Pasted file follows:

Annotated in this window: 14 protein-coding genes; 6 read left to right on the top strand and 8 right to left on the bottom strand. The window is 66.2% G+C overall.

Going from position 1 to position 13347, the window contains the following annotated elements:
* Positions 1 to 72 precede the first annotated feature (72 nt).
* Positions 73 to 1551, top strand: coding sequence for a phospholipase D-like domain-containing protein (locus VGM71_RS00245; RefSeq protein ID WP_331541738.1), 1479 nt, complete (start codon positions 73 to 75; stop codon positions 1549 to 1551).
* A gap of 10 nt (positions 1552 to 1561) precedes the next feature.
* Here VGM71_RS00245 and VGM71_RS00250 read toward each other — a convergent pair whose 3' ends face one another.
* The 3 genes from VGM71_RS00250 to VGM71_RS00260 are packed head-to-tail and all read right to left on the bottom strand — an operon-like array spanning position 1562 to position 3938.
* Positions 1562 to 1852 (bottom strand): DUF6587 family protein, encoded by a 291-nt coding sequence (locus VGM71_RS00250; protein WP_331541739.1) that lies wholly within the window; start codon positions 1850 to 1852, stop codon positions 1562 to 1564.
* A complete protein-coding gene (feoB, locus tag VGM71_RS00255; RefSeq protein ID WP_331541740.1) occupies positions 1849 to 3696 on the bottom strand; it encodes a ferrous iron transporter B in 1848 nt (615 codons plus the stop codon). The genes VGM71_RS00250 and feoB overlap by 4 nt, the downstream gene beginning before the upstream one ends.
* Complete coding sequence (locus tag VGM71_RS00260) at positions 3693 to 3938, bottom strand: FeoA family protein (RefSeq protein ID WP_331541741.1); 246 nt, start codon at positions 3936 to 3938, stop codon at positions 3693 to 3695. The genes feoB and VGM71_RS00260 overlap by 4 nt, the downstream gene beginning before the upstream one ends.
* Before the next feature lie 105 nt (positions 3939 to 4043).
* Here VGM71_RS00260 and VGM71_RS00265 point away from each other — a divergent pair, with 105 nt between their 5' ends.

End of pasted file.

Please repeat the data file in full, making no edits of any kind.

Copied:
Annotated in this window: 14 protein-coding genes; 6 read left to right on the top strand and 8 right to left on the bottom strand. The window is 66.2% G+C overall.

Going from position 1 to position 13347, the window contains the following annotated elements:
* Positions 1 to 72 precede the first annotated feature (72 nt).
* Positions 73 to 1551, top strand: coding sequence for a phospholipase D-like domain-containing protein (locus VGM71_RS00245; RefSeq protein ID WP_331541738.1), 1479 nt, complete (start codon positions 73 to 75; stop codon positions 1549 to 1551).
* A gap of 10 nt (positions 1552 to 1561) precedes the next feature.
* Here VGM71_RS00245 and VGM71_RS00250 read toward each other — a convergent pair whose 3' ends face one another.
* The 3 genes from VGM71_RS00250 to VGM71_RS00260 are packed head-to-tail and all read right to left on the bottom strand — an operon-like array spanning position 1562 to position 3938.
* Positions 1562 to 1852 (bottom strand): DUF6587 family protein, encoded by a 291-nt coding sequence (locus VGM71_RS00250; protein WP_331541739.1) that lies wholly within the window; start codon positions 1850 to 1852, stop codon positions 1562 to 1564.
* A complete protein-coding gene (feoB, locus tag VGM71_RS00255; RefSeq protein ID WP_331541740.1) occupies positions 1849 to 3696 on the bottom strand; it encodes a ferrous iron transporter B in 1848 nt (615 codons plus the stop codon). The genes VGM71_RS00250 and feoB overlap by 4 nt, the downstream gene beginning before the upstream one ends.
* Complete coding sequence (locus tag VGM71_RS00260) at positions 3693 to 3938, bottom strand: FeoA family protein (RefSeq protein ID WP_331541741.1); 246 nt, start codon at positions 3936 to 3938, stop codon at positions 3693 to 3695. The genes feoB and VGM71_RS00260 overlap by 4 nt, the downstream gene beginning before the upstream one ends.
* Before the next feature lie 105 nt (positions 3939 to 4043).
* Here VGM71_RS00260 and VGM71_RS00265 point away from each other — a divergent pair, with 105 nt between their 5' ends.